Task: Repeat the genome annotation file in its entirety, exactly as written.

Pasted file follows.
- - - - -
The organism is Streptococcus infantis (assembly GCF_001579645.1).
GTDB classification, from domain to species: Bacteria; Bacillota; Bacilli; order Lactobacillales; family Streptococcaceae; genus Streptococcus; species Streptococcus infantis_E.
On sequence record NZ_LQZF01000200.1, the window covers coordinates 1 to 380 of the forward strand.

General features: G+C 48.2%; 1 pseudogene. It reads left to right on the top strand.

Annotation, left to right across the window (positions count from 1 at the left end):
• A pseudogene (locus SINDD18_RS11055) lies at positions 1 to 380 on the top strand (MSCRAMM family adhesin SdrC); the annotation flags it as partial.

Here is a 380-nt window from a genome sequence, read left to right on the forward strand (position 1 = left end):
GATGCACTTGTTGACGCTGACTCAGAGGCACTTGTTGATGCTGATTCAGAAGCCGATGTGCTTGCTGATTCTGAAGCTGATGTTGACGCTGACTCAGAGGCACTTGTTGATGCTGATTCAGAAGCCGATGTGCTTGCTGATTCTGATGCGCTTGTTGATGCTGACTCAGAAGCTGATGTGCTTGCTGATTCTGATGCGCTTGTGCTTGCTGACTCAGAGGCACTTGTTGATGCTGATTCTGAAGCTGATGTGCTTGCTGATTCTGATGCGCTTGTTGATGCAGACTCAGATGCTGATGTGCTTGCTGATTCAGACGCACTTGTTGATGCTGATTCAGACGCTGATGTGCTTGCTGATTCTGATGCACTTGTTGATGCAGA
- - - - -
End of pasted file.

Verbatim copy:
The organism is Streptococcus infantis (assembly GCF_001579645.1).
GTDB classification, from domain to species: Bacteria; Bacillota; Bacilli; order Lactobacillales; family Streptococcaceae; genus Streptococcus; species Streptococcus infantis_E.
On sequence record NZ_LQZF01000200.1, the window covers coordinates 1 to 380 of the forward strand.

General features: G+C 48.2%; 1 pseudogene. It reads left to right on the top strand.

Annotation, left to right across the window (positions count from 1 at the left end):
• A pseudogene (locus SINDD18_RS11055) lies at positions 1 to 380 on the top strand (MSCRAMM family adhesin SdrC); the annotation flags it as partial.

Here is a 380-nt window from a genome sequence, read left to right on the forward strand (position 1 = left end):
GATGCACTTGTTGACGCTGACTCAGAGGCACTTGTTGATGCTGATTCAGAAGCCGATGTGCTTGCTGATTCTGAAGCTGATGTTGACGCTGACTCAGAGGCACTTGTTGATGCTGATTCAGAAGCCGATGTGCTTGCTGATTCTGATGCGCTTGTTGATGCTGACTCAGAAGCTGATGTGCTTGCTGATTCTGATGCGCTTGTGCTTGCTGACTCAGAGGCACTTGTTGATGCTGATTCTGAAGCTGATGTGCTTGCTGATTCTGATGCGCTTGTTGATGCAGACTCAGATGCTGATGTGCTTGCTGATTCAGACGCACTTGTTGATGCTGATTCAGACGCTGATGTGCTTGCTGATTCTGATGCACTTGTTGATGCAGA